People can influence others, even in casual interactions. They can influence each other’s moral values (4.3.3), which in turn affect the other’s political preferences. More directly, they can try to influence other people’s views on political ideologies and approached (6.2.1) and which policies and politicians to support.
Some political influence might be exerted within families, and family pressures can be very strong, but people should still make their own political choices:
- Married couples may make different choices.
- Children become increasingly capable of making their own choices (as formalised in democracies by the age at which they can vote).
People can also exert influence when they interact with others in the many groups they belong to, either formally or informally, because of shared interests, activities and cultural background.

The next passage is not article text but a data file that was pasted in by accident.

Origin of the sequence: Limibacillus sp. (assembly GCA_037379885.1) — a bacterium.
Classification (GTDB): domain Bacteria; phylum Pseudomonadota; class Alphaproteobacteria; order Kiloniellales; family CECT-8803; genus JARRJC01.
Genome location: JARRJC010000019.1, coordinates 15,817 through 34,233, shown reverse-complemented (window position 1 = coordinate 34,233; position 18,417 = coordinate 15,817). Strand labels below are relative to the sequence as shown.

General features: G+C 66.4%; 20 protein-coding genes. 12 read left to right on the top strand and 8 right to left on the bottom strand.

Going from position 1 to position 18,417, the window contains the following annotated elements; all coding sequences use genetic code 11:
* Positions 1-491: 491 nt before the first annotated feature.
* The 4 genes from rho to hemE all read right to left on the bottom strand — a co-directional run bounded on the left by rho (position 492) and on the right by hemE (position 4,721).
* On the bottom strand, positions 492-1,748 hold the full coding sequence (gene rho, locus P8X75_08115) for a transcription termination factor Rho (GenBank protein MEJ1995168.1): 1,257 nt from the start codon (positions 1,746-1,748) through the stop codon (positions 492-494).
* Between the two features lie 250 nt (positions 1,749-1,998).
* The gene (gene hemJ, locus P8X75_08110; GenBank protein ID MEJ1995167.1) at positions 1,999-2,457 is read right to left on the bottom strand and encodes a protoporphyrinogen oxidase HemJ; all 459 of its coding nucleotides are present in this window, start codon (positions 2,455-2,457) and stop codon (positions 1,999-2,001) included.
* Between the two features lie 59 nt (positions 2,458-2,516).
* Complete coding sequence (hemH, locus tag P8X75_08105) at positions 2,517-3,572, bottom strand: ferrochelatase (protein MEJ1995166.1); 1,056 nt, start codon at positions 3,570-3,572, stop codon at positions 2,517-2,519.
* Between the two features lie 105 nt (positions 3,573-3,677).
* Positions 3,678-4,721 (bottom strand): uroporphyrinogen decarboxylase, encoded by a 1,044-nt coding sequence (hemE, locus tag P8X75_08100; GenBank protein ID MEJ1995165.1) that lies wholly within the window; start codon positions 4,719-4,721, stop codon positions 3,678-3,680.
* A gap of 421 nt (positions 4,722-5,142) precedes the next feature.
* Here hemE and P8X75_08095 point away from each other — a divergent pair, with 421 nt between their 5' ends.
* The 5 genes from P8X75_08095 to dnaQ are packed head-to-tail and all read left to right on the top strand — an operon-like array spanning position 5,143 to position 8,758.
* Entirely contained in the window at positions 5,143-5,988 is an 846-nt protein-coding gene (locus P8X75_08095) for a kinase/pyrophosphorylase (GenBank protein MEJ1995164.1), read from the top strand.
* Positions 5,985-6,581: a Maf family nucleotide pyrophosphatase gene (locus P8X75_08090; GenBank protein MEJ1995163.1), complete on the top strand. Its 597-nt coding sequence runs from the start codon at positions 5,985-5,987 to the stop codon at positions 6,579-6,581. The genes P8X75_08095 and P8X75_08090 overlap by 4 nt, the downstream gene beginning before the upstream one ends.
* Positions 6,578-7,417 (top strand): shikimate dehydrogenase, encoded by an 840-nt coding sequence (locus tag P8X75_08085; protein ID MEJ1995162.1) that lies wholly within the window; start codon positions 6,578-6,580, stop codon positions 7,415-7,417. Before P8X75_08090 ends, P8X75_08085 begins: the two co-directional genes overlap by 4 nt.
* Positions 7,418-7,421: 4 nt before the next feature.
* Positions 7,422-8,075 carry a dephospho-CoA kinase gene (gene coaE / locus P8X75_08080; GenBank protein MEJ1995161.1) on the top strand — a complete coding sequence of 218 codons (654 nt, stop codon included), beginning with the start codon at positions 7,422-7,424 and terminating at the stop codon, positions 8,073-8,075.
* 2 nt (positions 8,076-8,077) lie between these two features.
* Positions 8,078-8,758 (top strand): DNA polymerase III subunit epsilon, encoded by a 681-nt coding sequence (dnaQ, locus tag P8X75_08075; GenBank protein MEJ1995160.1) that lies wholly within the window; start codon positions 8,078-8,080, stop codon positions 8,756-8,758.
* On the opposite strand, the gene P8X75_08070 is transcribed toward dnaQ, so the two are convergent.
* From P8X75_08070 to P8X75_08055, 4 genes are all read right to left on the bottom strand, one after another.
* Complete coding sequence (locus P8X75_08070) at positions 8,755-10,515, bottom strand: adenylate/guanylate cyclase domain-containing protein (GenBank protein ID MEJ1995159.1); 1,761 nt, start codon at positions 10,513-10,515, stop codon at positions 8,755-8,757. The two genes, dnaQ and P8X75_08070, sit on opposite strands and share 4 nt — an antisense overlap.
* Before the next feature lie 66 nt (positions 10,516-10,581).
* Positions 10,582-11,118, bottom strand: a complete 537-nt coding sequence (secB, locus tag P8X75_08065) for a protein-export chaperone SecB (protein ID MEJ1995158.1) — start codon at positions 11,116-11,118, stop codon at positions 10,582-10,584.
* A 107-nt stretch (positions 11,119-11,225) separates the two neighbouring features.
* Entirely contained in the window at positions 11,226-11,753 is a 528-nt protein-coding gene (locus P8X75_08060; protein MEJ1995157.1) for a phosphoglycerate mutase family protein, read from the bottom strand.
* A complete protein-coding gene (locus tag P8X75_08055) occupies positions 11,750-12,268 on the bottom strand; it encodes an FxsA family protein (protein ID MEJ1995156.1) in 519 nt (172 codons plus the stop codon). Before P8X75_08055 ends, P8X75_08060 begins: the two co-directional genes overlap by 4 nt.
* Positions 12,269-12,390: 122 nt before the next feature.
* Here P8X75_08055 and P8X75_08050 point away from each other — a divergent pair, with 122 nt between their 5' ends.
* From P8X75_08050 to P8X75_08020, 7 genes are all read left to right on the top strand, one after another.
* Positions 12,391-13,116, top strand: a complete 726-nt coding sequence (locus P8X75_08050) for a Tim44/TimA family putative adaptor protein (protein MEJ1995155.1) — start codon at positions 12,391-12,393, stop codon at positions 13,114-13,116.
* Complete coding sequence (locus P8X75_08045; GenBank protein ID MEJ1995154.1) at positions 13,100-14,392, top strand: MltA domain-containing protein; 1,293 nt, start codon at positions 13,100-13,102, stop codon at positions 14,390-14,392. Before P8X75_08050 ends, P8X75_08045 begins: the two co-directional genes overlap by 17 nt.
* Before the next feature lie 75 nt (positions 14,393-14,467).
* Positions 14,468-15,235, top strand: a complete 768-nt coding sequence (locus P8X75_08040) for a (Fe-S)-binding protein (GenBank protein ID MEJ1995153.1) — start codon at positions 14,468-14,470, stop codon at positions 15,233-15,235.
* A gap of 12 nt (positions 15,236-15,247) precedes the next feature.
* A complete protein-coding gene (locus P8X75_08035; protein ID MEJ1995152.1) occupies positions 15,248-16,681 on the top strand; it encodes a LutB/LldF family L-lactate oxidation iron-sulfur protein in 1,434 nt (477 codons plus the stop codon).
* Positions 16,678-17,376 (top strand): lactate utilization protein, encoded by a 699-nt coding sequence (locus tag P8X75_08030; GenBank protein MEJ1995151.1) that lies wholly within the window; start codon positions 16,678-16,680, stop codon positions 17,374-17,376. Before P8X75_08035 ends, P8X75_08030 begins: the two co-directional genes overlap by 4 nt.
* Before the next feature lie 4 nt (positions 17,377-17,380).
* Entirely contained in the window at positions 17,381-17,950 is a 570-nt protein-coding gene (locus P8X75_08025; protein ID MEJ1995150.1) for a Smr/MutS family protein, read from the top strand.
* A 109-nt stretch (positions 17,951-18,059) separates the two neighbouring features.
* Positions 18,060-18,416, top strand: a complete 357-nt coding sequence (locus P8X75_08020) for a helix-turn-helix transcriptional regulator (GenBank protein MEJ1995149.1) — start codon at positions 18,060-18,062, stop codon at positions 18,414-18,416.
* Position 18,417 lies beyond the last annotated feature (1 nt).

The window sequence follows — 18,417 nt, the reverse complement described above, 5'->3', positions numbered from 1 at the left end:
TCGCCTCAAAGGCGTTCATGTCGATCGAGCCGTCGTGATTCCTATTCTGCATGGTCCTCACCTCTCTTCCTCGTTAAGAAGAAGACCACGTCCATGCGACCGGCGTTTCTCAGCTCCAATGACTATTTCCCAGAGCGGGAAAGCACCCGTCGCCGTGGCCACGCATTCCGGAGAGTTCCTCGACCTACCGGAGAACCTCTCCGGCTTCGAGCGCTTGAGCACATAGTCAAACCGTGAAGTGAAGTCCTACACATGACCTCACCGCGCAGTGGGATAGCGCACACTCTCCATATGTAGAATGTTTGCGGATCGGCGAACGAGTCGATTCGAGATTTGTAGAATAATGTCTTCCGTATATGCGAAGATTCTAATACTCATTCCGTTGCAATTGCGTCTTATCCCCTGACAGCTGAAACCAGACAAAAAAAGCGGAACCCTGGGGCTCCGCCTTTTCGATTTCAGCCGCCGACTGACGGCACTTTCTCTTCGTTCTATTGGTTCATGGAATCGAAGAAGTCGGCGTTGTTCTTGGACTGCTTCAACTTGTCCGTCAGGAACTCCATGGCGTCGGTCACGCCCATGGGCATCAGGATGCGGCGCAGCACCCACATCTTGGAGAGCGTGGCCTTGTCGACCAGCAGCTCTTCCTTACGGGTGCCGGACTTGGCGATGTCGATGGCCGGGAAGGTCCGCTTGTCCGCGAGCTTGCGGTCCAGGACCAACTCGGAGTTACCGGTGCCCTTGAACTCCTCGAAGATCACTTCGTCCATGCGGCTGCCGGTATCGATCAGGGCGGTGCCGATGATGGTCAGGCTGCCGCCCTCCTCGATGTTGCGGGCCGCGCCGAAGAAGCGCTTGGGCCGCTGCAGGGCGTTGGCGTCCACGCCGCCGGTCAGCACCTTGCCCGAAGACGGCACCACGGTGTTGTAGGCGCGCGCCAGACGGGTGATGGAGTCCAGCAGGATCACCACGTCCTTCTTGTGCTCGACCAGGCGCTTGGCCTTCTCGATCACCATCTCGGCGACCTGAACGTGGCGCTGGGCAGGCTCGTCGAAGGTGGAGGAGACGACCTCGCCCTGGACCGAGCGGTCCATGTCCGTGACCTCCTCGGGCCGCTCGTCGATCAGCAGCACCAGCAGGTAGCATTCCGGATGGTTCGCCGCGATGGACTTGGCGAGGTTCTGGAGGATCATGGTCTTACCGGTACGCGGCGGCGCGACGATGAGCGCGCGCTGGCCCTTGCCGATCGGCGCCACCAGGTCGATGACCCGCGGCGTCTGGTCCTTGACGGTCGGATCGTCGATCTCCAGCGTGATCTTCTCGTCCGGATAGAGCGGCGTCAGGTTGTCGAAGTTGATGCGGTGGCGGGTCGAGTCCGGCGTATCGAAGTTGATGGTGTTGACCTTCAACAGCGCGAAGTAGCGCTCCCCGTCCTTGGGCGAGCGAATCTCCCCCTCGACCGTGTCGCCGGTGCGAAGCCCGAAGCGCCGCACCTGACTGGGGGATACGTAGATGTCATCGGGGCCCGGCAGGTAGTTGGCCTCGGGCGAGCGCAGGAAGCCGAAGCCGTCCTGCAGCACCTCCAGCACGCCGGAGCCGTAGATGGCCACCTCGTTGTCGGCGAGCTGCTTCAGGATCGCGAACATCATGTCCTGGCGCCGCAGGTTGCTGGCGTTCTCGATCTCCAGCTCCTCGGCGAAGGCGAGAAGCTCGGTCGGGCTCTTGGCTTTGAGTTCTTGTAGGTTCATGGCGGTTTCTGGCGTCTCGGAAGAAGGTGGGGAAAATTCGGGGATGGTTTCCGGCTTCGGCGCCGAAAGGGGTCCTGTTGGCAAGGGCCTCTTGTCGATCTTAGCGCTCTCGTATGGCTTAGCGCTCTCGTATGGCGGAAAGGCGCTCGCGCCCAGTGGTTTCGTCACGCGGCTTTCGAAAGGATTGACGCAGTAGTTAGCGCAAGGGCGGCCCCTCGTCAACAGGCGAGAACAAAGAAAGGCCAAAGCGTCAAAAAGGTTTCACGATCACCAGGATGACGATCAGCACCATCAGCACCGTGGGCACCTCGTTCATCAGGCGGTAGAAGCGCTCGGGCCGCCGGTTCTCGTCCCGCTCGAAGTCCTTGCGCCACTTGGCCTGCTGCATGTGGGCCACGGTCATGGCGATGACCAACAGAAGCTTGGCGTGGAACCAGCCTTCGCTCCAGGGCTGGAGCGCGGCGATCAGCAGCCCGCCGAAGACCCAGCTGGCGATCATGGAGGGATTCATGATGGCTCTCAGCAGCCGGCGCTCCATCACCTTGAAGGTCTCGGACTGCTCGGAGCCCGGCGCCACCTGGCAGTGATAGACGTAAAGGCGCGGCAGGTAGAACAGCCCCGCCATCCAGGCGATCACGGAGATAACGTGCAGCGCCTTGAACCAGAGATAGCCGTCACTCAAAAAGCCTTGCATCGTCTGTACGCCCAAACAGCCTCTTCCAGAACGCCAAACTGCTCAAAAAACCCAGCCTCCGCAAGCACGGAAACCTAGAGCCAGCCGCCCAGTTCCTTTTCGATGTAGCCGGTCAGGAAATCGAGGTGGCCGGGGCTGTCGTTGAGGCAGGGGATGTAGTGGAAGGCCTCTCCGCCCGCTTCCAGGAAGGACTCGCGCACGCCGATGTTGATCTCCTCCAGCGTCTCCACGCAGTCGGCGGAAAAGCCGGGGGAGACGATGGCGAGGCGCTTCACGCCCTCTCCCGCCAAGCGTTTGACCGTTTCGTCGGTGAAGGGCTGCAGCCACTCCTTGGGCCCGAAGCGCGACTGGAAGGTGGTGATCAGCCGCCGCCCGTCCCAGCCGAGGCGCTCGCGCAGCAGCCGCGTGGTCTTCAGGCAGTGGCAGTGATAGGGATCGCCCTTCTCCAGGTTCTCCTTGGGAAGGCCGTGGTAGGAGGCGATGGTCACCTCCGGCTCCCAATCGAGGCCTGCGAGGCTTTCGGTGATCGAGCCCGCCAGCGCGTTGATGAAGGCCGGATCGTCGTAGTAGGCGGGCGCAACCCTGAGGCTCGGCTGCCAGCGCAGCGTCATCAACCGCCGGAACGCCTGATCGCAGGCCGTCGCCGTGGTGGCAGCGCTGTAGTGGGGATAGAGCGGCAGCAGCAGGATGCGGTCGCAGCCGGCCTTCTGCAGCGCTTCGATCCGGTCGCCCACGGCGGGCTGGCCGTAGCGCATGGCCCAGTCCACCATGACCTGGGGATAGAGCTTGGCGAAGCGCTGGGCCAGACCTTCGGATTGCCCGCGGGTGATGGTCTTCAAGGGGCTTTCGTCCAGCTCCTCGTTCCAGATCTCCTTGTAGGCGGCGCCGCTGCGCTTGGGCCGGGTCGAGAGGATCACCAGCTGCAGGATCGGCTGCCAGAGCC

Political influence from other members of a group depends upon the strength of the relationship (184.108.40.206) and upon the nature of the shared interest:
- Religion might influence some people (220.127.116.11), politically as well as morally.
- People share economic concerns with their work colleagues.
- People are influenced by others whom they meet socially, particularly if some political views are fashionable in those circles.
In summary, politically interested individuals have lots of opportunity to persuade others to think the same way.